22 posts tagged with mlyt and television.
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It stands for "Special Person Entering the World... Egg Yolks"

In 1990, the Fox network was looking for a sitcom to become the next Cosby Show. So initially, David Mirkin, Adam Resnick and Chris Elliott pitched Get A Life as "What would Dennis the Menace be like, at age 30?": a show starring Elliott as a likeable, wisecracking 30 year old bachelor who lives with his parents, has a job as a paperboy and is beating the system by refusing to grow up. But once they had a green light.... [more inside]
posted by zarq on Aug 20, 2015 - 52 comments

A-B-C-D, follow me!

In the 1970's, Sesame Street wasn't the only educational puppet show in town. The Letter People was a literacy program and television series that taught phonics with an unusual bunch of 26 characters. Here's the entire 60 episode run. The production values improved a bit as the show went on, evolving from black backgrounds and simple sets to more elaborate ones. Every Letter Person had their own theme song, featured in their introductory episode; here's all twenty-six of those in alphabetical, and thus wildly anachronic, order. Absent from the show are the songs of Misters R, X and Q (the last three Letter People to debut in the show - they'd clearly gone through design changes by then, ESPECIALLY Mr. X). [more inside]
posted by BiggerJ on Jul 21, 2015 - 31 comments

I'm the Fastest Man Alive

On Tuesday, the first season finale of CW network's The Flash aired. Can't wait 'til next Fall for your Flash fix? There's always the grittier 1990 series, which ran for a single season. [more inside]
posted by zarq on May 21, 2015 - 40 comments

The Starlost

It could have been the greatest television show ever. Conceived by Harlan Ellison. Ben Bova acting as technical advisor. Special effects genius Douglas Trumbull was on board. Scripts and storylines had been contracted from Phillip K. Dick, Ursula K. Le Guin, Frank Herbert, Joanna Russ, Thomas M. Disch, Alexei Panshin and A.E. van Vogt. Keir Dullea starred. (Dave from 2001: A Space Odyssey). Guest stars: John "Baltar" Colicos (Battlestar Galactica), Walter Koenig (Star Trek) and Barry Morse (Space:1999). And then it all fell apart. In all, 16 deliciously terrible episodes of The Starlost were made. Was it the worst science fiction series ever? Watch and decide for yourself! [more inside]
posted by zarq on Feb 19, 2015 - 119 comments

And together, THEY FIGHT CRIME!

During the late 1970's and 1980's, Glen A. Larson's lighthearted television dramas were incredibly popular: Knight Rider. B.J. and the Bear. The original Battlestar Galactica. Quincy M.E. The Fall Guy. Magnum, P.I. Buck Rogers in the 25th Century. Larson had hit after hit and it seemed he could do no wrong. But he did produce three flops in the 80's, (and another in the 90's that managed to last two seasons): Automan, The Highwayman, Manimal and Night Man. [more inside]
posted by zarq on May 16, 2014 - 138 comments

"I'm mad about you baby. Mad About You...."

"Did you just kiss me?"
"No."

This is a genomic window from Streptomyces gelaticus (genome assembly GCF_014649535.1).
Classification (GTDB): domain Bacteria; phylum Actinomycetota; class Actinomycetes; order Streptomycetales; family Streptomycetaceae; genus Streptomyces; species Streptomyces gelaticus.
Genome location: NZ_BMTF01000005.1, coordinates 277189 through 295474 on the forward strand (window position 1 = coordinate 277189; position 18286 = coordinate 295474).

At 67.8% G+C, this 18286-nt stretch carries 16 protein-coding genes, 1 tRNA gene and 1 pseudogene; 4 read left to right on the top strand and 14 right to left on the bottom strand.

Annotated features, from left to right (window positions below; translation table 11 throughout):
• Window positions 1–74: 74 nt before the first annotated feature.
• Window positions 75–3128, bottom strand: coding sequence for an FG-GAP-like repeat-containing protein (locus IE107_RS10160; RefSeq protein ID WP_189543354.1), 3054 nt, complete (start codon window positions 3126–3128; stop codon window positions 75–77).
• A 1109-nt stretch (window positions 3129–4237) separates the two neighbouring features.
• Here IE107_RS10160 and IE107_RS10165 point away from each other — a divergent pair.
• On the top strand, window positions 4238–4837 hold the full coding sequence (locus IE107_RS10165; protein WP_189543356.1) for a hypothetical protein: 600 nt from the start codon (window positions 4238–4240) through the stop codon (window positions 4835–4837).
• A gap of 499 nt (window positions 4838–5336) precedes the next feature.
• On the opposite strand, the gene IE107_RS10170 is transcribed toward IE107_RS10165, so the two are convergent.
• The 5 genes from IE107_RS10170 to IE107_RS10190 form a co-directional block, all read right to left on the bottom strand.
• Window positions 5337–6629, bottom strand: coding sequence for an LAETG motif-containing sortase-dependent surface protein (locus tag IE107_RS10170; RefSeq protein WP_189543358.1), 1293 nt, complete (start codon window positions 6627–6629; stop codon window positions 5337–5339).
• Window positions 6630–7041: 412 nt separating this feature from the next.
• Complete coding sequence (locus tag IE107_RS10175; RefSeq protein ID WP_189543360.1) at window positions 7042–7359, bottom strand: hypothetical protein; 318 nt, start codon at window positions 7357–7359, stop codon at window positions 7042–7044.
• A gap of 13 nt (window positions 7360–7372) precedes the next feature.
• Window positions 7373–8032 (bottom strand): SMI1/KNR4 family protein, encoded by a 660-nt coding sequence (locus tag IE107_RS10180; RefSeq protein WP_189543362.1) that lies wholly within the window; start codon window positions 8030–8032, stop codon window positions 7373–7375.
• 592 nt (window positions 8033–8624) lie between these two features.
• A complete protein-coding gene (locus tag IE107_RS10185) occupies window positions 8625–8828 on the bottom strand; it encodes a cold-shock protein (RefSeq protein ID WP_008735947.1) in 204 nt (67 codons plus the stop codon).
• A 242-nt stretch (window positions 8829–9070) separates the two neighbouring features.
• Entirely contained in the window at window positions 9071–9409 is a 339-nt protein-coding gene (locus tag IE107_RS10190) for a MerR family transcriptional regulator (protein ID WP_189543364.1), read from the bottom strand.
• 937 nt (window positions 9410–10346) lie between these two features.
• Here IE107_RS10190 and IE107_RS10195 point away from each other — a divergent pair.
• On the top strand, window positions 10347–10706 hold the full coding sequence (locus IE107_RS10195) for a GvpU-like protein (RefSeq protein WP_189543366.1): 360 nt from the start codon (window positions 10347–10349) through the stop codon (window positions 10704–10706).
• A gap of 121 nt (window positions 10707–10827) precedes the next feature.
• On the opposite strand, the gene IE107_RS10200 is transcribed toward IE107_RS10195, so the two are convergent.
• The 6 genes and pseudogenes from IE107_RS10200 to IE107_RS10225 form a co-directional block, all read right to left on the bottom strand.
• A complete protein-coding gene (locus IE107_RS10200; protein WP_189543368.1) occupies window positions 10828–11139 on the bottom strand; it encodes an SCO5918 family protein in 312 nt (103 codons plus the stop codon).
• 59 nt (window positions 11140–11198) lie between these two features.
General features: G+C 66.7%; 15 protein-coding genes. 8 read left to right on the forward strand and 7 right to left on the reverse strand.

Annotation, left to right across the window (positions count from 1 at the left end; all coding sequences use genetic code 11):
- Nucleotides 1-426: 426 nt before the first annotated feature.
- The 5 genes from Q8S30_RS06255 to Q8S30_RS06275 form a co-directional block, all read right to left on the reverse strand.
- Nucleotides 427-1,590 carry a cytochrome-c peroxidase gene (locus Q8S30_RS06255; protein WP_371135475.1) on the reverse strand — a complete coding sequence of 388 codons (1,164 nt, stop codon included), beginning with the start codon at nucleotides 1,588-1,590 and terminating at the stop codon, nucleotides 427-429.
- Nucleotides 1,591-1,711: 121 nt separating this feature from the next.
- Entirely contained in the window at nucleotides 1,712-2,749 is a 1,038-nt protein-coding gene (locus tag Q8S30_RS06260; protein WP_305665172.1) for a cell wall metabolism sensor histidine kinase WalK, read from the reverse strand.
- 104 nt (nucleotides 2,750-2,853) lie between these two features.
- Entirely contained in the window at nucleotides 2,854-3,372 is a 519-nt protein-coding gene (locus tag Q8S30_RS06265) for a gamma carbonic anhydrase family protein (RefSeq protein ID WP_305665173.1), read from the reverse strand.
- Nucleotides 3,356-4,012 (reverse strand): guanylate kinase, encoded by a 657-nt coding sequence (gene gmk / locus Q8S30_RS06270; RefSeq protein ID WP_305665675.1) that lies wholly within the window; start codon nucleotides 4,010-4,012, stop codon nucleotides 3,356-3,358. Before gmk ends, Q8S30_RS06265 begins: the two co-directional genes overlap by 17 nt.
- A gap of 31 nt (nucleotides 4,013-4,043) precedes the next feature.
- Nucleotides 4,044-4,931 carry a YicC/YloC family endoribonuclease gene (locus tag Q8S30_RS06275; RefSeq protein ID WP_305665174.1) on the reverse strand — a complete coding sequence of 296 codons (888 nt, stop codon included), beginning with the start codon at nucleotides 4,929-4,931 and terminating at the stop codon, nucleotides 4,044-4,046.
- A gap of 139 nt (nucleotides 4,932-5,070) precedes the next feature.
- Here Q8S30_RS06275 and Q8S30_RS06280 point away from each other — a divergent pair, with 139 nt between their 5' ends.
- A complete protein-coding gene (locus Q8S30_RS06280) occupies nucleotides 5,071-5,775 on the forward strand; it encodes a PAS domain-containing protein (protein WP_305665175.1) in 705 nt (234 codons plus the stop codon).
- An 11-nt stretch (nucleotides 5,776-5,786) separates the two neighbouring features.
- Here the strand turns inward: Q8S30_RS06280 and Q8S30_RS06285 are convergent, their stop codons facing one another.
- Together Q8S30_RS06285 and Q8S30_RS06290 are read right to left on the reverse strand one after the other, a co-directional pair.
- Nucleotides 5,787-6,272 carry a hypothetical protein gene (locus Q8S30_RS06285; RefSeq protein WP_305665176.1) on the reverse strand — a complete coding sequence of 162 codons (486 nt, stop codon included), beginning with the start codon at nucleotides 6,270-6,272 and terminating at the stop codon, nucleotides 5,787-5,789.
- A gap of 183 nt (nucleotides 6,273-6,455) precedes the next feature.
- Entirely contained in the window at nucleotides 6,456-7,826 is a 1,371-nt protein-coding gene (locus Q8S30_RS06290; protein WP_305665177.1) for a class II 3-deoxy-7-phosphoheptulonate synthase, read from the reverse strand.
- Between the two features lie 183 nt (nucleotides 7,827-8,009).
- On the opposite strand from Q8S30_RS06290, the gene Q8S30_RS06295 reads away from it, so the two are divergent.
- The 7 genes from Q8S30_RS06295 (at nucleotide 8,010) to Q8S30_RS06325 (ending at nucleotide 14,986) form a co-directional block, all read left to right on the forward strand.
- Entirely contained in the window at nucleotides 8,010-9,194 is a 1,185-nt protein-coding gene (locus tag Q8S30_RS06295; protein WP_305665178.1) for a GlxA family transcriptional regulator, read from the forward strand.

"I didn't think so."
[more inside]
posted by zarq on Feb 14, 2014 - 57 comments

"IT'S ALIVE, ALIVE!! ... I've always wanted to say that."

"It's an epic Urban Fantasy, a sci-fi thriller set Twenty Minutes into the Future, and a gritty crime-drama. And a tribute to William Shakespeare, where Puck, Oberon, Titania, and the Weird Sisters have prominent roles, and Macbeth kicks ass in a trenchcoat with a laser gun."
Plus, Star Trek alums lend their voices to many regular characters and guest stars. On the eve of its 20th anniversary, Gargoyles is now being offered legally on YouTube by Disney. [more inside]
posted by zarq on Feb 12, 2014 - 51 comments

Allez Cuisine!

"Tell me what you eat, and I'll tell you what you are." -- Jean Anthelme Brillat-Savarin [more inside]
posted by zarq on Dec 22, 2013 - 152 comments

Would you believe...

What do you need to be an international CONTROL super spy fighting the forces of KAOS? A Shoe-Phone. A Cone of Silence. A Bulletproof Invisible Wall and a Laser Blazer. Then, and only then, can you Get Smart. [more inside]
posted by zarq on Dec 16, 2013 - 52 comments

"You might very well think that; I couldn't possibly comment."

The recent Netflix House of Cards series starring Kevin Spacey was a remake of a very popular British political thriller of the same name that aired during the 90's. The show begins by tracking the dark political machinations and skullduggery of an urbane Chief Whip of the Conservative Party, who is conspiring to become Prime Minister after Margaret Thatcher's resignation. [more inside]
posted by zarq on Jun 11, 2013 - 91 comments

"The story of Grizzly Adams is big and powerful. Beautiful!"

"Now, my friend Adams was accused of a crime he didn't commit, so he escaped into the mountains, leaving behind the only life that he ever knew." In 1977, three years after the popular movie The Life and Times of Grizzly Adams introduced the story of John "Grizzly" Adams to the public, a TV show of the same name premiered. [more inside]
posted by zarq on May 8, 2013 - 45 comments

Like a weird game of Rock Paper Sissors Lizard Spock

Inventions that Changed the World is a 2004 BBC Miniseries in the vein of Connections (previously) hosted by Jeremy Clarkson (yes the Top Gear guy). The Gun. The Computer. The Jet. The Telephone. The Television
posted by Mitheral on Mar 17, 2013 - 11 comments

"You can't get un-famous. You can get infamous, but you can't get un-famous."

James Lipton interviews Dave Chappelle. Dave Chappelle interviews James Lipton. And while we're at it.... [more inside]
posted by zarq on Dec 17, 2012 - 48 comments

Medicine Wheel / Wagon Wheel